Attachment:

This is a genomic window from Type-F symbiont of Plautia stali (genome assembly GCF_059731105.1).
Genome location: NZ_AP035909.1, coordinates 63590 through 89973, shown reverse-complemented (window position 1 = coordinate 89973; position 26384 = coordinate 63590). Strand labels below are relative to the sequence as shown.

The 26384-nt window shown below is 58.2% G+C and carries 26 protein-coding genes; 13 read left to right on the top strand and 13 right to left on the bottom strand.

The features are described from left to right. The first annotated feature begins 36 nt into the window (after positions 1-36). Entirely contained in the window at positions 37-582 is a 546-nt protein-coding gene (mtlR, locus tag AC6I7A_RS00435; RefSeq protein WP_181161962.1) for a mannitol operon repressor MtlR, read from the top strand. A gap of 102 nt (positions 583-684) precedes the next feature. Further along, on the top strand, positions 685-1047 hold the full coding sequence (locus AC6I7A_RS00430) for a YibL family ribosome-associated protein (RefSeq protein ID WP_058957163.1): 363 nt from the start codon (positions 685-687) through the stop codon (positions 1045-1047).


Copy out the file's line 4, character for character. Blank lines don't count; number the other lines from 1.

The features are described from left to right. The first annotated feature begins 36 nt into the window (after positions 1-36). Entirely contained in the window at positions 37-582 is a 546-nt protein-coding gene (mtlR, locus tag AC6I7A_RS00435; RefSeq protein WP_181161962.1) for a mannitol operon repressor MtlR, read from the top strand. A gap of 102 nt (positions 583-684) precedes the next feature. Further along, on the top strand, positions 685-1047 hold the full coding sequence (locus AC6I7A_RS00430) for a YibL family ribosome-associated protein (RefSeq protein ID WP_058957163.1): 363 nt from the start codon (positions 685-687) through the stop codon (positions 1045-1047).